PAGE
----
This experience has shown me that with commitment and a positive attitude, a community can work together to make a positive change!

-Kasia Wolowski, Youth Ambassador, Guyana 2011

1 person found this review helpful.
Yes, I recommend this program

A Very Worthwhile Challenge

I recently volunteered in Guyana for three months and had an amazing experience overall! My group was placed in an Amerindian village called St. Cuthbert's Mission. The landscape of the village was beautiful and the people were friendly and welcoming. I can't wait to go back and visit the friends I made, as well as to explore more of the country!

During my time in St. Cuthbert's, I taught the Grade 3 class at the primary school three days a week along with another volunteer from my group. Occasionally, I would fill in for other teachers at the primary school as well. I also helped teach remedial Math and English classes to the Grade 7/8 students two days a week. Apart from teaching, I also helped plan and run workshops for both the primary and secondary school students on a variety of topics including dental hygiene, nutrition, study skills, test-taking, and water conservation.

There were tons of other things to experience in the village as well, and we tried to keep a busy schedule to ensure we could make the most of our time there! We went camping, fishing, hiking, and swimming with some of the locals. I had my first ride in a dug-out canoe, and shampooed my hair in a black water creek! Some of the villagers invited us over for dinner sometimes as well. It was really interesting to experience life in another culture and another part of the world, and also very rewarding. While learning about Guyanese culture and building relationships with some of the locals, I learned a lot about myself in the process.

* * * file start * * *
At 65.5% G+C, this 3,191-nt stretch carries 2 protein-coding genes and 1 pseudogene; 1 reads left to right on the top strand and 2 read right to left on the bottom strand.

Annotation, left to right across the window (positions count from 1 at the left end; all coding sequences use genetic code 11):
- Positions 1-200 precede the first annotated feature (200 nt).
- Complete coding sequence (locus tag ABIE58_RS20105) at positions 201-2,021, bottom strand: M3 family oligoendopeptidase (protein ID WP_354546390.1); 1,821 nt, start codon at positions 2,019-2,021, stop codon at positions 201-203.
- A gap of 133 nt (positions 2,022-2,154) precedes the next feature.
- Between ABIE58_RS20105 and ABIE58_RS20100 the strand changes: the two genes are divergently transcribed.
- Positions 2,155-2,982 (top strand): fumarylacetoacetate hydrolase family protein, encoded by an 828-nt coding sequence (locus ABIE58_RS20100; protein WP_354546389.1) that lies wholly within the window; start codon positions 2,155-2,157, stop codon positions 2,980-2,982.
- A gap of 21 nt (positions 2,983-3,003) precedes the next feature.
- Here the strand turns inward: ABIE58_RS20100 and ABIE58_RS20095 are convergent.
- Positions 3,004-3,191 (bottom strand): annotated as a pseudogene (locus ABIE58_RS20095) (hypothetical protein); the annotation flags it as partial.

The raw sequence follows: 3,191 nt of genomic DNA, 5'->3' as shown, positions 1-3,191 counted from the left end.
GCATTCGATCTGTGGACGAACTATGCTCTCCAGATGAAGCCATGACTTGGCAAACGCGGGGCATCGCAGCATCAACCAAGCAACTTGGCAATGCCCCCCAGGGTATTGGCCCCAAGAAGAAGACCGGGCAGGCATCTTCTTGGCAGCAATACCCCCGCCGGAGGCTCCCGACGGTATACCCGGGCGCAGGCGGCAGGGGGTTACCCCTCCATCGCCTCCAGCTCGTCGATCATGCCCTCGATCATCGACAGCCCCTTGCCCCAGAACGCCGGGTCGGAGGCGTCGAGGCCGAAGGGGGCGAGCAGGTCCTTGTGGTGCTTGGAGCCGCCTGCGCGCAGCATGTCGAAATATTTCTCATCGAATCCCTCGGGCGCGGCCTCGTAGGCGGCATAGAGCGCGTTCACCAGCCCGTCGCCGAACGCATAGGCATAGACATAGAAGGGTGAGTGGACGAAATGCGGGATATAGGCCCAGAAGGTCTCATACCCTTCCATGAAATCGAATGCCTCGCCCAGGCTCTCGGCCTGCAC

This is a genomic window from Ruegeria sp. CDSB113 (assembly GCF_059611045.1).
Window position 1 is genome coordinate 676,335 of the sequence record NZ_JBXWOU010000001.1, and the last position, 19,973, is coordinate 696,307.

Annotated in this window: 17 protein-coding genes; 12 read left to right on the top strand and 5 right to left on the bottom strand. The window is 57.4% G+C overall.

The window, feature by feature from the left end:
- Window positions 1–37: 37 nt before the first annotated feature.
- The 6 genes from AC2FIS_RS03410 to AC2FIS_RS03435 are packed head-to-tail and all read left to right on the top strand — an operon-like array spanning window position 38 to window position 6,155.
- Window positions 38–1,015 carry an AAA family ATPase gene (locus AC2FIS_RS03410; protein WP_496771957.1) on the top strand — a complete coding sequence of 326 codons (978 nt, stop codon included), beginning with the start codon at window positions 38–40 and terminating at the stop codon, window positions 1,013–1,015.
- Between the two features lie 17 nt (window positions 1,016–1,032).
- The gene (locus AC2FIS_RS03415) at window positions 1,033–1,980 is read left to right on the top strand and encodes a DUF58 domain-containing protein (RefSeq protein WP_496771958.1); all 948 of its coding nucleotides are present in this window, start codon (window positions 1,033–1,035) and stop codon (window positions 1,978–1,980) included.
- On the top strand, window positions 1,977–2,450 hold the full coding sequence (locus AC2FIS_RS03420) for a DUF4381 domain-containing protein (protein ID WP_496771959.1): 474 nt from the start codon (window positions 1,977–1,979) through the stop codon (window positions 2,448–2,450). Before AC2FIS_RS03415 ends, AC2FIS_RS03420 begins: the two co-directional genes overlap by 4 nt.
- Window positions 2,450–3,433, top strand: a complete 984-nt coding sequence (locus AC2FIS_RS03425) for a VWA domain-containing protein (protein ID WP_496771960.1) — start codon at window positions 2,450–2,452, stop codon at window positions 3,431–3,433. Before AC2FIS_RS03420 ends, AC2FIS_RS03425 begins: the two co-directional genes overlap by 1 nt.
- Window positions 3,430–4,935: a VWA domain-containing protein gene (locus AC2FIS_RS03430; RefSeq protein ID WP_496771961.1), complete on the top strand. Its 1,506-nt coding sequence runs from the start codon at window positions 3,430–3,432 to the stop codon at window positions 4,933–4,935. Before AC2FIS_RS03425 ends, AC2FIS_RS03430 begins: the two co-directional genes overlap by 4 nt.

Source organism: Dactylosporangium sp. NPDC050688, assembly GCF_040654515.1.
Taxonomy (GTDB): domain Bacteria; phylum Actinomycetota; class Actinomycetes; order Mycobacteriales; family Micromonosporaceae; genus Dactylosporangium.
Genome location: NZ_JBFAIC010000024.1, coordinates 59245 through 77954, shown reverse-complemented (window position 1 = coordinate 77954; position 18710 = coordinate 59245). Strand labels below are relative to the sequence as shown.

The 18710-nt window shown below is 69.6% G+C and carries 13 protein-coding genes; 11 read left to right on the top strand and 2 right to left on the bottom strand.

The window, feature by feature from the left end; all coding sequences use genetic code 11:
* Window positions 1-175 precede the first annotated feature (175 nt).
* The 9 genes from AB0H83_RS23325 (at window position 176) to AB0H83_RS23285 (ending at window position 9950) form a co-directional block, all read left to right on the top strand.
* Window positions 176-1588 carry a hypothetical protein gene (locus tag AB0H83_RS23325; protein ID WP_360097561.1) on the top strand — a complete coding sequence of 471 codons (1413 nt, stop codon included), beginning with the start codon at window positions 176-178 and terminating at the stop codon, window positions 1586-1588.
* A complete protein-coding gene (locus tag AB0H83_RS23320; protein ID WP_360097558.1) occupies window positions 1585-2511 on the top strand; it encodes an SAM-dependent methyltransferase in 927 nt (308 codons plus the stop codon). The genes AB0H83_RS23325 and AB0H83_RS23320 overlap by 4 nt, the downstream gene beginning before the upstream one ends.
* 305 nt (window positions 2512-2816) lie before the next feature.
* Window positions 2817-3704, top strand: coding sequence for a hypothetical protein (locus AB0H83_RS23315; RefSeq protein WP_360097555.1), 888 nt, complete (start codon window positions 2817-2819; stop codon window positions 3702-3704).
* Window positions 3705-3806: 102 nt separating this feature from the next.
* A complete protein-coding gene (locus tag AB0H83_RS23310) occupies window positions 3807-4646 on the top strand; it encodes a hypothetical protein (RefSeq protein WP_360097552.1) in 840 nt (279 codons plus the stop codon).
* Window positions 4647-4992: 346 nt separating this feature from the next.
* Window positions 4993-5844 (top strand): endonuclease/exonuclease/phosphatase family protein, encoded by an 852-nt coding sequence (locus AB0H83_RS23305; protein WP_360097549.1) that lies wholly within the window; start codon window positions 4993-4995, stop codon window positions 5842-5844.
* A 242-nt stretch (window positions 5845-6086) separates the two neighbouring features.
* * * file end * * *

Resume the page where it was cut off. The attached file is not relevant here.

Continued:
However, as expected, there were a few challenges to overcome during our project as well. As this was my first experience volunteering internationally, I felt a bit overwhelmed at first and didn't quite know how to get involved in the community, or what kinds of projects I could participate in. We were given little direction or encouragement from the field staff in Guyana upon arriving in St. Cuthbert's. I would have appreciated a bit more support and guidance overall throughout the project, but especially while trying to settle in and adjust to our new home during those first few weeks. However, having little direction also had its benefits. It forced me to try to integrate into the community on my own, and to become more proactive. We were expected to get involved and to find useful ways of contributing to the community. We had to take initiative and seek out projects we could create or participate in. It was definitely challenging, and even frustrating at times, because I didn't know what to do, or felt overwhelmed by the task of trying to find something meaningful to do. In the end, however, all these challenges made for a very valuable learning experience! I had a wonderful time in Guyana and would definitely consider volunteering with Youth Challenge International again in the future!

1 person found this review helpful.
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Yes, I recommend this program


Overall, an amazing experience.

Did I enjoy myself?

Yes. The best part about St. Cuthbert's were the people. I absolutely adored the village and the villagers. I was perfectly suited to this environment because I love children and there was no shortage of their energy and enthusiasm for 5 weeks. I was also very happy to integrate into the culture and found it easy to make friends. The people were so kind and so generous. Often they would invite myself and my volunteer party over for dinner, on a boat ride, or to their farm.

Did I feel leaving I made a difference?